July 1940 (75 years ago) Do you recognize these 'new arrivals' to the Prouts community? (Answer Below)

Happy Columbus Day!

When and how did YOUR family first discover Prouts? 

(We want your stories for the archives!)

Here's a fun 'arrival' story from the archives....

Arriving at Prouts - August, 1880

(135 Years ago)

I was just rounding out my 10th year of life when I first came to Prouts Neck in the month of August, 1880. It was that summer that my mother learnt of a resort called PROUTS NECK not far from Portland, which Mrs. Eaton described in glowing colors; although warning my mother that everything about the place was exceedingly primitive. But this only had the effect of stimulating my mother's imagination and so it was then and there resolved that the family should proceed to Prouts Neck and find out what it was all about!

We left Montréal for Portland on a Friday morning, if I recall correctly, in a heavy rain storm which kept up without ceasing all that day. Our arrival later at Scarborough Beach station, after change of trains at Portland, was dismal enough to discourage the stoutest and most enthusiastic heart. The station was illuminated by two smoky oil lamps, one upon the platform and the other in the waiting room; and after detraining we were herded into and packed away inside the smelly depth of what seemed to be at the time an inky-black cavern on wheels attached to two dripping and disconsolate looking horses in charge of a mysterious being completely encased in oilskins from head to foot. This fearsome “Black Mariah” then moved off slowly through numerous local mud-puddles, evidently bound somewhere but we do not whither; and after what seemed to be an interminable journey (in reality only 4 miles!) our dismayed party was deposited, very forlorn, dispirited and extremely hungry, upon the steps of the Checkley house. We felt, naturally, that our troubles were then practically over, but in fact they had barely begun!

For some reason never quite clear, my father’s telegram to Mr. Foss had not reached him; as the Checkley was quite full at the time (it then accommodated only about 20 or 30 guests), he was unable to give us either board or lodging – it then being long after the hour that in those days was sacred to the evening meal at 6 o’clock. Mr. Foss however did the best he could for us, and sent one of his people over with our party, again packed into the “Black Mariah”; to the West Point house, with an introduction to Mr. and Mrs. Thomas Libby, the then proprietor and his wife. As good luck would have it, at last, Mr. and Mrs. Libby were able to put us up, although the six people comprising our party were crowded into one double and two single rooms, minus any bathing facilities! After a scratch meal of what had been left over from the regular guests’ suck there –– It was still raining in sheets during these episodes –– we sank heavily into our several sleeping quarters; but not until my father, who was thoroughly exhausted and irritated by all of these untoward happenings, had been one and all very sternly not to unpack any of our luggage except for such articles as were requisite for the night, as we should surely be leaving this dreadful spot on the first train in the morning that would take us away from it for ever!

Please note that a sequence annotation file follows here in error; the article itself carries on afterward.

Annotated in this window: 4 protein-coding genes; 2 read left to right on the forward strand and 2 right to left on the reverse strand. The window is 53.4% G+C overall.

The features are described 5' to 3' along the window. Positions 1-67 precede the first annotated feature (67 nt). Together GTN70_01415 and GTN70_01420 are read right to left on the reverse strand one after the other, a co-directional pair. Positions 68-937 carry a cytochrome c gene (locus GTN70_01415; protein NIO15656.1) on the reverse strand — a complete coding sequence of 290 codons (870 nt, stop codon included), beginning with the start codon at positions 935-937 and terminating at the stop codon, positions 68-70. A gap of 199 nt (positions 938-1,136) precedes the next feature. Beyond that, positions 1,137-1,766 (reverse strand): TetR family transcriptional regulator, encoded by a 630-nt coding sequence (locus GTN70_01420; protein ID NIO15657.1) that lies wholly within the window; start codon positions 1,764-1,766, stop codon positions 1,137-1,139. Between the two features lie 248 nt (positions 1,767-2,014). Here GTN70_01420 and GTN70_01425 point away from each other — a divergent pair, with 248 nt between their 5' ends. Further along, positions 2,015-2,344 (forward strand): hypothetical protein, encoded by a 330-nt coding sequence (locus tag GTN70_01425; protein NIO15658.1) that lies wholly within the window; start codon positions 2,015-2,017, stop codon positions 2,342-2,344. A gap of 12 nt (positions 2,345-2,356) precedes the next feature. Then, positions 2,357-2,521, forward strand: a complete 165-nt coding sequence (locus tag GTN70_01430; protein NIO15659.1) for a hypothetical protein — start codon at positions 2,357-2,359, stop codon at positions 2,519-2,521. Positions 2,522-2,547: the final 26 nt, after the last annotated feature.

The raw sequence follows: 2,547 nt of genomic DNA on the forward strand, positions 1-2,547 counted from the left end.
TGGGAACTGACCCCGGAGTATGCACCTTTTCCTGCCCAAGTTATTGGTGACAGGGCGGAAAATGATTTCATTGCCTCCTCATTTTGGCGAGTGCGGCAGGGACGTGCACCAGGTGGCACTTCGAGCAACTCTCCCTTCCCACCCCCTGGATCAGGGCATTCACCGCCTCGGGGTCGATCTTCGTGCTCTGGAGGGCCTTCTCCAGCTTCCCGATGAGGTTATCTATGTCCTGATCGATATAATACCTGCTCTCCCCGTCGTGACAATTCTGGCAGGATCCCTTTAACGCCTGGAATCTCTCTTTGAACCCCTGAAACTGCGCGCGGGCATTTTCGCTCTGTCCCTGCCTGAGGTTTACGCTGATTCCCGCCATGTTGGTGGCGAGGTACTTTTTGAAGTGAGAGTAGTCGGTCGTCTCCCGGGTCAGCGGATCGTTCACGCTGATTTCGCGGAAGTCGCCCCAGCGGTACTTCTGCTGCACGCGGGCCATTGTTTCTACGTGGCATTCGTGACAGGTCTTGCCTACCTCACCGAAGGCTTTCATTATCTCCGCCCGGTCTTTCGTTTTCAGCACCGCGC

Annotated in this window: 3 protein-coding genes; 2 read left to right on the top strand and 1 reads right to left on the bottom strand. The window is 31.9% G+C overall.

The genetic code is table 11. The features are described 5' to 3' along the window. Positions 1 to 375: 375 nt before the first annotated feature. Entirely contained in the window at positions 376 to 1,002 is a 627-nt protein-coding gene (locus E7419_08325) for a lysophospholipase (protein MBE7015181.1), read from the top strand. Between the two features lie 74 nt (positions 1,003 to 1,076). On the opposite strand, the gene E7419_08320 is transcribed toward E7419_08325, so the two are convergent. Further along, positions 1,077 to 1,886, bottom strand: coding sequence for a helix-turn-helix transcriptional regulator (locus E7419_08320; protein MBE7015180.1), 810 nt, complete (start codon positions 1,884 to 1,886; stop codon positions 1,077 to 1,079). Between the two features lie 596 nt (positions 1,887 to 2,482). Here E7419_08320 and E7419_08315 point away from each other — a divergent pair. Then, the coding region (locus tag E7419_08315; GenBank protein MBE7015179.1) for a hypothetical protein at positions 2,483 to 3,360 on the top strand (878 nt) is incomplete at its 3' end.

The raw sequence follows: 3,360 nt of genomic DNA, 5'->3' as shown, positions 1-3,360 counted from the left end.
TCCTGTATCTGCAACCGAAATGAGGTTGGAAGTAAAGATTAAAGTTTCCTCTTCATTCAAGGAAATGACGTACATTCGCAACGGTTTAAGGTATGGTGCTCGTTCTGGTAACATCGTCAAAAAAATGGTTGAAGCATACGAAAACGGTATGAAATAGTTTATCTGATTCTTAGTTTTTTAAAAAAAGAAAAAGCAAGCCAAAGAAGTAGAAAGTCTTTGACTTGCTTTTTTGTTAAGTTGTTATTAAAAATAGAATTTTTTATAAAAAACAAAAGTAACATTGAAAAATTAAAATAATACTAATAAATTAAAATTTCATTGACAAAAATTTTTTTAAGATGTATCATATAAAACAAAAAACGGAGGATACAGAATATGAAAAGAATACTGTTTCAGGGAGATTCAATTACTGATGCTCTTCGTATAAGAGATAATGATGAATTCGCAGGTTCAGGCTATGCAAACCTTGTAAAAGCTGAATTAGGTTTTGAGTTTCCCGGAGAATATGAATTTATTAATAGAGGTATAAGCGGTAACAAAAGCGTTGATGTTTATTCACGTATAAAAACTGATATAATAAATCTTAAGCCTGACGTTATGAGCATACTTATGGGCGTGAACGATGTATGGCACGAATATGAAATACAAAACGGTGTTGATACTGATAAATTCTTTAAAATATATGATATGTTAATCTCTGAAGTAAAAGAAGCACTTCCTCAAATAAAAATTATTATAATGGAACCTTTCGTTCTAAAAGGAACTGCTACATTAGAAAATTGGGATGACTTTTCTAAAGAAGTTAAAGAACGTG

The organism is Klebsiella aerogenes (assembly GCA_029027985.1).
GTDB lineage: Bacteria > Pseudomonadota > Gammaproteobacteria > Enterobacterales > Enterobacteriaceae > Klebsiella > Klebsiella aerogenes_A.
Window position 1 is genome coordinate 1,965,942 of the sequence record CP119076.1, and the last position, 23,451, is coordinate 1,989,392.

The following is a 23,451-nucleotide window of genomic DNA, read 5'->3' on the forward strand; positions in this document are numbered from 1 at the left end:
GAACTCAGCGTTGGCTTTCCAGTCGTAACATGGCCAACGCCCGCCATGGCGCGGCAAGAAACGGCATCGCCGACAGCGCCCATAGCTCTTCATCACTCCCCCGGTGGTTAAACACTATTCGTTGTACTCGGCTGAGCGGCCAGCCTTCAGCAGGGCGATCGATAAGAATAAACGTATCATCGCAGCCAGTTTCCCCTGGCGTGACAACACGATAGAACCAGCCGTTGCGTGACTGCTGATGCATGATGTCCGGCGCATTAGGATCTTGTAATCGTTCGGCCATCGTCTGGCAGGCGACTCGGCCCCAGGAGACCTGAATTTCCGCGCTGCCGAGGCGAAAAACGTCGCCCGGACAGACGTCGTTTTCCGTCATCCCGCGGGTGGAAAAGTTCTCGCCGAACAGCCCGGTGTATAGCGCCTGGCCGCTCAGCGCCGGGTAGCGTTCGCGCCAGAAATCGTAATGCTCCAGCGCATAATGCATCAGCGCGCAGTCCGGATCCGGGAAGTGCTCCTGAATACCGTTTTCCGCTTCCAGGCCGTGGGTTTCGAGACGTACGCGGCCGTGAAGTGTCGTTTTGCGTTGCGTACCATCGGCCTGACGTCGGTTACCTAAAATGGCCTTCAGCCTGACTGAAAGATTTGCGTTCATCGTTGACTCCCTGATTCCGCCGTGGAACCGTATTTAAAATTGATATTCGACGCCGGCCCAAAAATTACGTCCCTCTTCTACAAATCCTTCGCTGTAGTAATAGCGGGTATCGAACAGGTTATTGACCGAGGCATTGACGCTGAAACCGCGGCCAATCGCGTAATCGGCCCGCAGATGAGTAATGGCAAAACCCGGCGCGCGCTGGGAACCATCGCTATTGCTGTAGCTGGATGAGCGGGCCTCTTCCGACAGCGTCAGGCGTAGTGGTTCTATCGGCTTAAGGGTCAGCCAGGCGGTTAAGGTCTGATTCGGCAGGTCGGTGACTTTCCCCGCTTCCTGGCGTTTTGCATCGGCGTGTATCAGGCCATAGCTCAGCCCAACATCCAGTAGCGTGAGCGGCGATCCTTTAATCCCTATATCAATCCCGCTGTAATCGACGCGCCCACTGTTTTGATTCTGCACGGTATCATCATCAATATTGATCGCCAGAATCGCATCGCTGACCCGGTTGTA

However, the shifty “weatherman” proved to be the “deus ex machina” which preserved the Merrick clan to Prouts Neck posterity; for the following day –– presto! dawned brilliantly clear, with a fine breeze from across the salt water and the air full of ozone; so that all at once, after a night of tribulation and sorrow, the full joy and radiance of Prouts Neck broke upon us and filled our hearts with thanksgiving –– the birth of an affection and devotion that has increased and mellowed with the passage of the years, even unto the third and fourth generation of the family!

From the memoirs of J. Hartley Merrick, 1939ca
(For the FULL story, go to ProutsNeckHistory.org and search Merrick or 1880. )

Postscript: Prouts Families descended from the Merricks include: WilliamsClement, Buckley, Scully, Hopkins, Roak, Chew, Pratt, Morgan, Perry, Churchill and Marsh.

This may have been the very-same 'Black Mariah' (actually pretty nice transport at the time), that carried the Merricks on that fateful night in 1880.
A brief 1934 beach video - to chase the autumn chill away!
Untitled
Freeman Hinkley leads us on a brief (1 minute) tour of the Beach Club - 1934 (81 years ago)
October 10, 2015 (5:30pm) - JOIN US - at the PNYC for a brief History Update, followed by a pot luck dinner, and ancient (1960s) folk songs....
Last year 40 friends joined us around the Yacht Club fire.
As you can see ANYONE is welcome to this folk-fest. Bring some food, some drink, a voice, perhaps, and plenty of good cheer.
History Help

We're here year-round to scan your photos, teach you how to use your iPhone to capture old photos in frames and albums, and to help you preserve your family history. Drop us a line, call, or if you're nearby, we even make house calls!

ANSWER: Oh, yes... those cute kids on the cover? Chip Willauer and Pam Coues Dimond.  (Not sure who the kid with the wicked looking stick is...?)  As to when and how Chip & Pam got to Prouts, that's an interesting story.... for later.....


Lots more history waiting for you on the website! Click the cricket!

It's YOUR history.


PS: We are now a 501(c)(3) tax-exempt organization!
Copyright © 2015 Prouts Neck Historical Society, All rights reserved.


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